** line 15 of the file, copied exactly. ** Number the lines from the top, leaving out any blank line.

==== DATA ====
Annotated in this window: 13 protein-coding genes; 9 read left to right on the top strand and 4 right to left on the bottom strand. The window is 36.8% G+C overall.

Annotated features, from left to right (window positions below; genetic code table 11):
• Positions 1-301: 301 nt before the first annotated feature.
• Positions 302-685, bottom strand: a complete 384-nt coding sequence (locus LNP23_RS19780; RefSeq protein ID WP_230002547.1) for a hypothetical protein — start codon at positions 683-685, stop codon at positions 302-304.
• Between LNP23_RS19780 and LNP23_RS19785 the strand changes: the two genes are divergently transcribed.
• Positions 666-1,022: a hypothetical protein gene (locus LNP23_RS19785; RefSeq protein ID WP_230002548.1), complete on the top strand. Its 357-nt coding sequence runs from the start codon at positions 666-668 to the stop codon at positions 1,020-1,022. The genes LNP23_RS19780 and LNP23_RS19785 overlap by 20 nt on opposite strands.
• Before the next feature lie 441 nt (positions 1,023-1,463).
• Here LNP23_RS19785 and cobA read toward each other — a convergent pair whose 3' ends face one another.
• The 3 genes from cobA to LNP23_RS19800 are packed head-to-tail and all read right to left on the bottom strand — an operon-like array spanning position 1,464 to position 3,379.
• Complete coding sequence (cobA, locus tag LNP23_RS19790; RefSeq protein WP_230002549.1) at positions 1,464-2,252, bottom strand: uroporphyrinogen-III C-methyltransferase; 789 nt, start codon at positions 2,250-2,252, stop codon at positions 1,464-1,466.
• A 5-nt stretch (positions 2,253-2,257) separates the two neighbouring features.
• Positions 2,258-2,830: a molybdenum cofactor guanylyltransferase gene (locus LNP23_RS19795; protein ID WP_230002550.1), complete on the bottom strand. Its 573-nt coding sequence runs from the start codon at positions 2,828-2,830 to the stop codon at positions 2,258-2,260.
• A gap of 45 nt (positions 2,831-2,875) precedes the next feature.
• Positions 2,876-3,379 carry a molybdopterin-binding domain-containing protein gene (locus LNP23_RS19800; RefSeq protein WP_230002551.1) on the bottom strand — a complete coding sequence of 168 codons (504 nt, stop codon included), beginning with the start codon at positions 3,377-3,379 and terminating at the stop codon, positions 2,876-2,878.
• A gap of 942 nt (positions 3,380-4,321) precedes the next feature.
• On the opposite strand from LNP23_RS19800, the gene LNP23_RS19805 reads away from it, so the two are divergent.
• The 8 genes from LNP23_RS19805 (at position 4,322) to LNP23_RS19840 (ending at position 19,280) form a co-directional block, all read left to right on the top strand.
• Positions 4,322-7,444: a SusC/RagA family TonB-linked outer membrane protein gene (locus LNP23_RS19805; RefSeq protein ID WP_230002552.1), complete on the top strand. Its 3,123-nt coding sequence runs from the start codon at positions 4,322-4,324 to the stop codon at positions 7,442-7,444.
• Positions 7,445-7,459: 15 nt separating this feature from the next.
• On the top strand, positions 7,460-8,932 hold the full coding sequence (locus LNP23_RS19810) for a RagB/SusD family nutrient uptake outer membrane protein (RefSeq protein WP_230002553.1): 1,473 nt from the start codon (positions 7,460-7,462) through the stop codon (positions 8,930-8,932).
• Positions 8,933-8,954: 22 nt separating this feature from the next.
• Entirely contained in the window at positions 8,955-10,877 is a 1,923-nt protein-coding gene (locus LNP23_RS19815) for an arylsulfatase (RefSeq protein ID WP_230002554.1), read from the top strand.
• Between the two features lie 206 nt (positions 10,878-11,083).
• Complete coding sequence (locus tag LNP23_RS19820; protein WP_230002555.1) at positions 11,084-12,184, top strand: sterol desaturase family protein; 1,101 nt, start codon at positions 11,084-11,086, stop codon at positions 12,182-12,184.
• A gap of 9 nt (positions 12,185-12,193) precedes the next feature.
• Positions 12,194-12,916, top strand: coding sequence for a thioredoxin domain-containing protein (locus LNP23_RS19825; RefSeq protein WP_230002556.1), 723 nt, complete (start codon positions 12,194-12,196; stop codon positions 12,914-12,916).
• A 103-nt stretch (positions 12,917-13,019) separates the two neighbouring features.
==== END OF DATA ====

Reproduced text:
• A gap of 942 nt (positions 3,380-4,321) precedes the next feature.